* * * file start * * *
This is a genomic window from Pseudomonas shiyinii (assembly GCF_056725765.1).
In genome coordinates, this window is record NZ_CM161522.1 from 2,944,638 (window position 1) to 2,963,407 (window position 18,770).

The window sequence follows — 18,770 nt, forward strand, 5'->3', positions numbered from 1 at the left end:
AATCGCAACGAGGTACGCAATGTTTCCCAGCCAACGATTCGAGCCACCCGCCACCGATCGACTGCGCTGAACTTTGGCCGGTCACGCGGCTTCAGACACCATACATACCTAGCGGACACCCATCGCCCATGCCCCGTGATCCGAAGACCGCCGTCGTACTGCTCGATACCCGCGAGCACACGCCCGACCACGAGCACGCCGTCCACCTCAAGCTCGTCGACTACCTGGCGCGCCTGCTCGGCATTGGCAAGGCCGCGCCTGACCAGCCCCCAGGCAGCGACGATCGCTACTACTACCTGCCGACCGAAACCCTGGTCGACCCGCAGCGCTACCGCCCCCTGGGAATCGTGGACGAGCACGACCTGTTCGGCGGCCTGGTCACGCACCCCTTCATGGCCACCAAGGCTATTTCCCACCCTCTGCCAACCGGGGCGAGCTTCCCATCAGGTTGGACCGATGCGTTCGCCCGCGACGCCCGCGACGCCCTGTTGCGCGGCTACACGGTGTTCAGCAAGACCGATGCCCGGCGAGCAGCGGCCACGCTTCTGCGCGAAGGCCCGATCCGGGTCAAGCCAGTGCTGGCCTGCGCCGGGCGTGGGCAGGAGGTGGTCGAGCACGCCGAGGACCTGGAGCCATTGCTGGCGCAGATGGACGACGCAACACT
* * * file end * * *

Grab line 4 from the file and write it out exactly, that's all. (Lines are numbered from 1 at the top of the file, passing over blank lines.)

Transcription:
AATCGCAACGAGGTACGCAATGTTTCCCAGCCAACGATTCGAGCCACCCGCCACCGATCGACTGCGCTGAACTTTGGCCGGTCACGCGGCTTCAGACACCATACATACCTAGCGGACACCCATCGCCCATGCCCCGTGATCCGAAGACCGCCGTCGTACTGCTCGATACCCGCGAGCACACGCCCGACCACGAGCACGCCGTCCACCTCAAGCTCGTCGACTACCTGGCGCGCCTGCTCGGCATTGGCAAGGCCGCGCCTGACCAGCCCCCAGGCAGCGACGATCGCTACTACTACCTGCCGACCGAAACCCTGGTCGACCCGCAGCGCTACCGCCCCCTGGGAATCGTGGACGAGCACGACCTGTTCGGCGGCCTGGTCACGCACCCCTTCATGGCCACCAAGGCTATTTCCCACCCTCTGCCAACCGGGGCGAGCTTCCCATCAGGTTGGACCGATGCGTTCGCCCGCGACGCCCGCGACGCCCTGTTGCGCGGCTACACGGTGTTCAGCAAGACCGATGCCCGGCGAGCAGCGGCCACGCTTCTGCGCGAAGGCCCGATCCGGGTCAAGCCAGTGCTGGCCTGCGCCGGGCGTGGGCAGGAGGTGGTCGAGCACGCCGAGGACCTGGAGCCATTGCTGGCGCAGATGGACGACGCAACACT